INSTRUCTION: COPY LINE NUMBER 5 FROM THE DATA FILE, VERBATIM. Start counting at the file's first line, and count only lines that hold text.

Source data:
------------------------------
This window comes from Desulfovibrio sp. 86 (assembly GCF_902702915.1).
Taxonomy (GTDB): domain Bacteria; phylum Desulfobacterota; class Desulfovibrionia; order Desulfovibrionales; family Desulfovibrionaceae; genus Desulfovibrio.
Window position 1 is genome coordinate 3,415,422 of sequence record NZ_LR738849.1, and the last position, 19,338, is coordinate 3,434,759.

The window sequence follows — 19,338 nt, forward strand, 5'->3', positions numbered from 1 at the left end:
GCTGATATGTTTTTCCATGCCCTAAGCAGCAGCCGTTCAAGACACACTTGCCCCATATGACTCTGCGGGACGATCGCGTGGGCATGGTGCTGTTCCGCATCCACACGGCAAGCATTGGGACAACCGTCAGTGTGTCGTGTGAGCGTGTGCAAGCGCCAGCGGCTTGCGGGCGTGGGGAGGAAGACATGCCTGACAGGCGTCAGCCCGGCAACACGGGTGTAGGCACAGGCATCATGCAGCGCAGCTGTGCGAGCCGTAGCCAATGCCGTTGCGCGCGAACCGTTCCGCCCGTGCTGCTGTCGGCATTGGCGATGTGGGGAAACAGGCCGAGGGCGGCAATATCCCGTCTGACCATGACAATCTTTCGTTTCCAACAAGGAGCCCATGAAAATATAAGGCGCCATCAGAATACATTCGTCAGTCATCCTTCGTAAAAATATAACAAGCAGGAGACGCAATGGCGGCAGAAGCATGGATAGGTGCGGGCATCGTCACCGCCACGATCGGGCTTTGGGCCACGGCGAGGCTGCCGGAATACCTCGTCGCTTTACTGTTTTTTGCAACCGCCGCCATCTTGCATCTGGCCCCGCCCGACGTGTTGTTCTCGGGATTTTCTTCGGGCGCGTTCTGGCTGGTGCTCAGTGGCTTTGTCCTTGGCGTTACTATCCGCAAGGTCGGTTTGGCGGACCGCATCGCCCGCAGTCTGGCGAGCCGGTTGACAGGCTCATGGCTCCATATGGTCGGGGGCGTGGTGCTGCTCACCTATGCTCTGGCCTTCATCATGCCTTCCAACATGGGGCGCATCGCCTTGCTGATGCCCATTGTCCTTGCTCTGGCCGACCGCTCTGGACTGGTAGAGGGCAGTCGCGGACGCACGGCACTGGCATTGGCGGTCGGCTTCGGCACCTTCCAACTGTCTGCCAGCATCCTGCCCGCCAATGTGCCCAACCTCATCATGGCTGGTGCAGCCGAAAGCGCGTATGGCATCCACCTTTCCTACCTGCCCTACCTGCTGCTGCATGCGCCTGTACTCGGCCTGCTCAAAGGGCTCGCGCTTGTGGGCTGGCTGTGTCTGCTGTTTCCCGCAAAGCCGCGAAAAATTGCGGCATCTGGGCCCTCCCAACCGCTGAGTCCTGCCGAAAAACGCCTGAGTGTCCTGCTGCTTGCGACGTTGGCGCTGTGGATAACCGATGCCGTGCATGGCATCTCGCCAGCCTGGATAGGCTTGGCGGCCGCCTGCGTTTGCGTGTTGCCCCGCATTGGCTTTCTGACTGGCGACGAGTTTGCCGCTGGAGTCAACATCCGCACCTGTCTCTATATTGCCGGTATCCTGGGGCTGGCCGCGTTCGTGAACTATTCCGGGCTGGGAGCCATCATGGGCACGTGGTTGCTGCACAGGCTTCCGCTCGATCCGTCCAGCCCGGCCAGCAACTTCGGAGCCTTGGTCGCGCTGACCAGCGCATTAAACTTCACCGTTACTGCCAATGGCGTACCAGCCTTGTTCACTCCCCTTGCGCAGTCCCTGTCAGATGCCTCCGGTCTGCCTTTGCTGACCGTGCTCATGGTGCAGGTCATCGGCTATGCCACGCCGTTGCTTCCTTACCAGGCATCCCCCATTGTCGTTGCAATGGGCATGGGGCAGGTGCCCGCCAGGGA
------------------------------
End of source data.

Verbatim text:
GCTGATATGTTTTTCCATGCCCTAAGCAGCAGCCGTTCAAGACACACTTGCCCCATATGACTCTGCGGGACGATCGCGTGGGCATGGTGCTGTTCCGCATCCACACGGCAAGCATTGGGACAACCGTCAGTGTGTCGTGTGAGCGTGTGCAAGCGCCAGCGGCTTGCGGGCGTGGGGAGGAAGACATGCCTGACAGGCGTCAGCCCGGCAACACGGGTGTAGGCACAGGCATCATGCAGCGCAGCTGTGCGAGCCGTAGCCAATGCCGTTGCGCGCGAACCGTTCCGCCCGTGCTGCTGTCGGCATTGGCGATGTGGGGAAACAGGCCGAGGGCGGCAATATCCCGTCTGACCATGACAATCTTTCGTTTCCAACAAGGAGCCCATGAAAATATAAGGCGCCATCAGAATACATTCGTCAGTCATCCTTCGTAAAAATATAACAAGCAGGAGACGCAATGGCGGCAGAAGCATGGATAGGTGCGGGCATCGTCACCGCCACGATCGGGCTTTGGGCCACGGCGAGGCTGCCGGAATACCTCGTCGCTTTACTGTTTTTTGCAACCGCCGCCATCTTGCATCTGGCCCCGCCCGACGTGTTGTTCTCGGGATTTTCTTCGGGCGCGTTCTGGCTGGTGCTCAGTGGCTTTGTCCTTGGCGTTACTATCCGCAAGGTCGGTTTGGCGGACCGCATCGCCCGCAGTCTGGCGAGCCGGTTGACAGGCTCATGGCTCCATATGGTCGGGGGCGTGGTGCTGCTCACCTATGCTCTGGCCTTCATCATGCCTTCCAACATGGGGCGCATCGCCTTGCTGATGCCCATTGTCCTTGCTCTGGCCGACCGCTCTGGACTGGTAGAGGGCAGTCGCGGACGCACGGCACTGGCATTGGCGGTCGGCTTCGGCACCTTCCAACTGTCTGCCAGCATCCTGCCCGCCAATGTGCCCAACCTCATCATGGCTGGTGCAGCCGAAAGCGCGTATGGCATCCACCTTTCCTACCTGCCCTACCTGCTGCTGCATGCGCCTGTACTCGGCCTGCTCAAAGGGCTCGCGCTTGTGGGCTGGCTGTGTCTGCTGTTTCCCGCAAAGCCGCGAAAAATTGCGGCATCTGGGCCCTCCCAACCGCTGAGTCCTGCCGAAAAACGCCTGAGTGTCCTGCTGCTTGCGACGTTGGCGCTGTGGATAACCGATGCCGTGCATGGCATCTCGCCAGCCTGGATAGGCTTGGCGGCCGCCTGCGTTTGCGTGTTGCCCCGCATTGGCTTTCTGACTGGCGACGAGTTTGCCGCTGGAGTCAACATCCGCACCTGTCTCTATATTGCCGGTATCCTGGGGCTGGCCGCGTTCGTGAACTATTCCGGGCTGGGAGCCATCATGGGCACGTGGTTGCTGCACAGGCTTCCGCTCGATCCGTCCAGCCCGGCCAGCAACTTCGGAGCCTTGGTCGCGCTGACCAGCGCATTAAACTTCACCGTTACTGCCAATGGCGTACCAGCCTTGTTCACTCCCCTTGCGCAGTCCCTGTCAGATGCCTCCGGTCTGCCTTTGCTGACCGTGCTCATGGTGCAGGTCATCGGCTATGCCACGCCGTTGCTTCCTTACCAGGCATCCCCCATTGTCGTTGCAATGGGCATGGGGCAGGTGCCCGCCAGGGA